New Human Health and Performance Laboratory Opens at Johnson Space Center


The Johnson Space Center (JSC) at NASA officially opened the doors to the new Human Health and Performance Laboratory (Building 21) at a ribbon-cutting ceremony at the end of July. The ceremony was presided over by JSC Center Director, Dr. Ellen Ochoa.

The 118,000 SF biomedical laboratory facility, designed by HDR based on NASA technical requirements, is the new home for the JSC Human Health and Performance Directorate, the primary agency organization focused on enhancing astronaut health and performance while mitigating the human system risks associated with spaceflight. This new facility efficiently consolidates and replaces multiple aging and obsolete existing facilities at JSC into an integrated design to enhance collaboration, creativity and coordination among scientists, clinicians and engineers. The building reflects NASA’s renewed global emphasis on human exploration of deep space.

“This [building] is the heart of NASA’s biomedical research and operations for human spaceflight, and where innovations will originate to address important astronaut health risks resulting from exploration beyond low-Earth orbit,” said Judith Hayes, chief of the Biomedical Research and Environmental Sciences Division within the Human Health and Performance Directorate. “It is here where our extraordinary scientists will further our understanding of space physiology, behavioral health and space vehicle environments in support of astronaut health, safety and performance.”

HDR designed the building to meet the NASA vision for a reconfigurable, flexible facility so that it can adapt to meet constantly evolving human spaceflight mission and exploration needs of the Agency. The NASA Human Health and Performance Directorate offers a unique mixture of long-term research and ongoing mission operations that focus on diverse specialties associated with physiological, environmental and behavioral effects of spaceflight related to hazards such as microgravity, radiation, closed habitats and isolation.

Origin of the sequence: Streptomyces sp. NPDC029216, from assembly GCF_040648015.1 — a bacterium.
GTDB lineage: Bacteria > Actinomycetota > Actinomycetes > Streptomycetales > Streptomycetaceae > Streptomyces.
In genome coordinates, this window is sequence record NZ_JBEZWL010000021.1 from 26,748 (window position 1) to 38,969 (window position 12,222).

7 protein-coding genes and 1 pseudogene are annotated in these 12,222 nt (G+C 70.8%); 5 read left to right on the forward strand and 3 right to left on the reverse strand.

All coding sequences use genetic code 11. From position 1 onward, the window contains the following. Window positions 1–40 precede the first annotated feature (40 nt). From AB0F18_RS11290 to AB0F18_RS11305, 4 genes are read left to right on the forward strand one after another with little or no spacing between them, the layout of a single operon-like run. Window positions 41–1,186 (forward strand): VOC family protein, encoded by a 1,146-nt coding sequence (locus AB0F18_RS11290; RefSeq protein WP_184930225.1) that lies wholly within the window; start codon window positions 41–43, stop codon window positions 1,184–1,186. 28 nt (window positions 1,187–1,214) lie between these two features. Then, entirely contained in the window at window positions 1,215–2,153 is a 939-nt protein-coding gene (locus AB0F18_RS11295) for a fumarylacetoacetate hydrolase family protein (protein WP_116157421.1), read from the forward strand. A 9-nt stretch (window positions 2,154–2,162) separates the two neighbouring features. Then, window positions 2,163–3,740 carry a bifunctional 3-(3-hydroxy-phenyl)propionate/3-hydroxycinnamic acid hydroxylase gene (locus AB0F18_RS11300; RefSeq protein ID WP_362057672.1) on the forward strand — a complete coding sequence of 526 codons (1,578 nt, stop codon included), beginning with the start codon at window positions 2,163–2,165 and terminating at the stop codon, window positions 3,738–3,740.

“As architects and engineers, we can imagine no higher professional achievement than to design a facility that fundamentally supports and enables the brave astronauts who journey beyond Earth’s atmosphere and also houses the dedicated scientists, researchers and innovators who keep these space explorers healthy, safe and mission ready,” said HDR project manager Dennis Patrick in his remarks during the ceremony.

The three-story building’s site placement at an angle to both the street and the square grid of the JSC campus optimizes solar orientation and marks a bold departure from the existing campus as do the building’s exterior materials, colors and texture. The exterior landscape design features evoke the celestial geometry of the solar system and the dynamic movement of the planets and moons orbiting around the sun. 

“The north-side wall is covered in contrasting black glossy and flat black stone, designed to mimic a DNA sequence,” commented Joel Walker, JSC’s director of Center Operations, highlighting some of the architectural elements he was most struck by. “The crosswalk from Building 45 to Building 21 also contains a DNA artistic representation in keeping with the theme of the building.”

The building’s layout supports functional efficiency and flexibility of core laboratory functions which are connected together with office, communal, support and staff amenities that enhance the health and well-being of the occupants. Wet chemical process and environmentally stringent scientific spaces are contained within the two-level bioanalytical laboratories in the south wing, with larger human performance and high-bay laboratories in the north wing. These two wings are connected in the middle by a two-story structure with administrative and collaborative spaces. The facility features a highly organized, efficient and secure support and storage so that utility operations and functions do not detract from valuable prime laboratory spaces and so that scientific and mission operation protocols are not compromised.

The building has been designed to achieve a LEED Silver Certification per the USGBC and incorporates many innovative technological, sustainable and energy efficient features.

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